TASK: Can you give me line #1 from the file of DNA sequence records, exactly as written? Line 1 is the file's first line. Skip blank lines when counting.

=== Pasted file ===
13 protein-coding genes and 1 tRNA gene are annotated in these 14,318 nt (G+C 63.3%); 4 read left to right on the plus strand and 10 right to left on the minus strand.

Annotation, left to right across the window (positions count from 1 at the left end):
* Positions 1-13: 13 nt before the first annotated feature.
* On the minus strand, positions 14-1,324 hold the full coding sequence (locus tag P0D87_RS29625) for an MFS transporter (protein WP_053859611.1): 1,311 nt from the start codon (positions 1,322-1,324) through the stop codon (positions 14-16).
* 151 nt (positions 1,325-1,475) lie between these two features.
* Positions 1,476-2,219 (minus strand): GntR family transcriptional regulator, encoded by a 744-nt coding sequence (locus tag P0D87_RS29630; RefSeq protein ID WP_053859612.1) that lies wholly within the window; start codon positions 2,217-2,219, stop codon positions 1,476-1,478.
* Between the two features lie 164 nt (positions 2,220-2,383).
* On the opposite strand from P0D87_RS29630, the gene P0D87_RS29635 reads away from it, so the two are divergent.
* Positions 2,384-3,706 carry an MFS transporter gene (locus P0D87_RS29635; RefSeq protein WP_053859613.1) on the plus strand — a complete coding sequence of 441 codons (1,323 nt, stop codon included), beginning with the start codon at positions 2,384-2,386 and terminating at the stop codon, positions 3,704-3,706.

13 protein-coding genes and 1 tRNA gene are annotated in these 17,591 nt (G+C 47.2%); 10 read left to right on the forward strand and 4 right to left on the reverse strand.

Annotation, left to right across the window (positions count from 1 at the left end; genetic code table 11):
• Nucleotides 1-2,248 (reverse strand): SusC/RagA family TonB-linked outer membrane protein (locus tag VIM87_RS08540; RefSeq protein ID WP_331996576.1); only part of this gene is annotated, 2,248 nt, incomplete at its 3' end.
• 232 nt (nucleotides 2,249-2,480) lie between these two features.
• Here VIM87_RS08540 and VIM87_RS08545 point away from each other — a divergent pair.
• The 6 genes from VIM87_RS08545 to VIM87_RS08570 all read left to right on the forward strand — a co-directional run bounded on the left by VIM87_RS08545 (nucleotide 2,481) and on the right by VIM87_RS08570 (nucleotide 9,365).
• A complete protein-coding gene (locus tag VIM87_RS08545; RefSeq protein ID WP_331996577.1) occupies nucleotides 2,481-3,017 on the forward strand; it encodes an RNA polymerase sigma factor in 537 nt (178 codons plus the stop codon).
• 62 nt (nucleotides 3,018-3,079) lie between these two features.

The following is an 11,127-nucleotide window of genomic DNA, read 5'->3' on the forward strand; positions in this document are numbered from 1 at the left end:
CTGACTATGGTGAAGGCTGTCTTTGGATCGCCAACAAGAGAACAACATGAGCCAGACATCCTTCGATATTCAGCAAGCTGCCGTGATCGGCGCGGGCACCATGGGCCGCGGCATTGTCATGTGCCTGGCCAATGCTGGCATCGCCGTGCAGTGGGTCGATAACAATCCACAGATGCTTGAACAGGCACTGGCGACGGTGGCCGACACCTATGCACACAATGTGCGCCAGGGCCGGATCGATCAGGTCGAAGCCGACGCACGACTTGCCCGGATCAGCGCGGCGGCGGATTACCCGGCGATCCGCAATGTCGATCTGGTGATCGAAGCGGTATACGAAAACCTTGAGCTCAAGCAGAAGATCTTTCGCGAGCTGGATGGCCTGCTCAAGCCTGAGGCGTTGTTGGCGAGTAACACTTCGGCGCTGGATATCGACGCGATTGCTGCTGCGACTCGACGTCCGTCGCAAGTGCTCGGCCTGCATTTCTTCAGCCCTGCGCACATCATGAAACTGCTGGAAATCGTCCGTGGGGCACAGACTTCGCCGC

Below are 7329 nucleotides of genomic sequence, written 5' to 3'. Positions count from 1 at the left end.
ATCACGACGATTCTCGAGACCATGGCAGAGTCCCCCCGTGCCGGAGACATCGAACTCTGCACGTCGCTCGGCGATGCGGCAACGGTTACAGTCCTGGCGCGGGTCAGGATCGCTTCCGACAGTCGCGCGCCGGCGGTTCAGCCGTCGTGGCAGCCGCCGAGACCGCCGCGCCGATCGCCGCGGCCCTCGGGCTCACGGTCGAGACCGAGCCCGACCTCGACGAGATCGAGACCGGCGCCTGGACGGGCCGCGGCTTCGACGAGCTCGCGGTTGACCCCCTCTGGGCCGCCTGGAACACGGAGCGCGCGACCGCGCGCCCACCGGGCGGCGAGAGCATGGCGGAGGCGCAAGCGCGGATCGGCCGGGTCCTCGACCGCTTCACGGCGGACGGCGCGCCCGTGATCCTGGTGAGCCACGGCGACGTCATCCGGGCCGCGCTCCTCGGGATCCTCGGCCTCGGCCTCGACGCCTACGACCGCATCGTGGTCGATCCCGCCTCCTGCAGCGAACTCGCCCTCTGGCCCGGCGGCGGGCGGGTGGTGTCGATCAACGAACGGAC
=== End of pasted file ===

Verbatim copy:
13 protein-coding genes and 1 tRNA gene are annotated in these 14,318 nt (G+C 63.3%); 4 read left to right on the plus strand and 10 right to left on the minus strand.